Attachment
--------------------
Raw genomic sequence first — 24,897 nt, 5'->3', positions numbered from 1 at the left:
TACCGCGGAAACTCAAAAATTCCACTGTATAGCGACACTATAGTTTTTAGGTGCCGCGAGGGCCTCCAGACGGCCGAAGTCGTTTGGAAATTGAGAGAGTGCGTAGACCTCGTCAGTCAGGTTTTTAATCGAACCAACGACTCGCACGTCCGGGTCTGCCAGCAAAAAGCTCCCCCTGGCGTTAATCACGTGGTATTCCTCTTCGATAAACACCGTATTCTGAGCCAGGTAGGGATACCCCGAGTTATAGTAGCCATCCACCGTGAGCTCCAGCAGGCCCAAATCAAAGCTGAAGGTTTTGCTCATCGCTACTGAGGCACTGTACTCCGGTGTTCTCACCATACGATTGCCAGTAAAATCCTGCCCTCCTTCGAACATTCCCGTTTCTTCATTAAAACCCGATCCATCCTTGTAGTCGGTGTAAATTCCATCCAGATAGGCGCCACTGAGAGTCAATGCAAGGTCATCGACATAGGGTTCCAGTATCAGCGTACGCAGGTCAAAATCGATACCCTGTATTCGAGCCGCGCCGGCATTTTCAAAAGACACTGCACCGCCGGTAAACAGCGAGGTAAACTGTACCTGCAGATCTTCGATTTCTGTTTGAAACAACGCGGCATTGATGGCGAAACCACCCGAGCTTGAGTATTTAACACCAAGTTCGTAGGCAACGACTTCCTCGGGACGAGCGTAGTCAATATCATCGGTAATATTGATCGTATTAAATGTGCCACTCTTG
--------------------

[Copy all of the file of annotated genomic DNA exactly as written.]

Raw genomic sequence first — 24,897 nt, 5'->3', positions numbered from 1 at the left:
TACCGCGGAAACTCAAAAATTCCACTGTATAGCGACACTATAGTTTTTAGGTGCCGCGAGGGCCTCCAGACGGCCGAAGTCGTTTGGAAATTGAGAGAGTGCGTAGACCTCGTCAGTCAGGTTTTTAATCGAACCAACGACTCGCACGTCCGGGTCTGCCAGCAAAAAGCTCCCCCTGGCGTTAATCACGTGGTATTCCTCTTCGATAAACACCGTATTCTGAGCCAGGTAGGGATACCCCGAGTTATAGTAGCCATCCACCGTGAGCTCCAGCAGGCCCAAATCAAAGCTGAAGGTTTTGCTCATCGCTACTGAGGCACTGTACTCCGGTGTTCTCACCATACGATTGCCAGTAAAATCCTGCCCTCCTTCGAACATTCCCGTTTCTTCATTAAAACCCGATCCATCCTTGTAGTCGGTGTAAATTCCATCCAGATAGGCGCCACTGAGAGTCAATGCAAGGTCATCGACATAGGGTTCCAGTATCAGCGTACGCAGGTCAAAATCGATACCCTGTATTCGAGCCGCGCCGGCATTTTCAAAAGACACTGCACCGCCGGTAAACAGCGAGGTAAACTGTACCTGCAGATCTTCGATTTCTGTTTGAAACAACGCGGCATTGATGGCGAAACCACCCGAGCTTGAGTATTTAACACCAAGTTCGTAGGCAACGACTTCCTCGGGACGAGCGTAGTCAATATCATCGGTAATATTGATCGTATTAAATGTGCCACTCTTG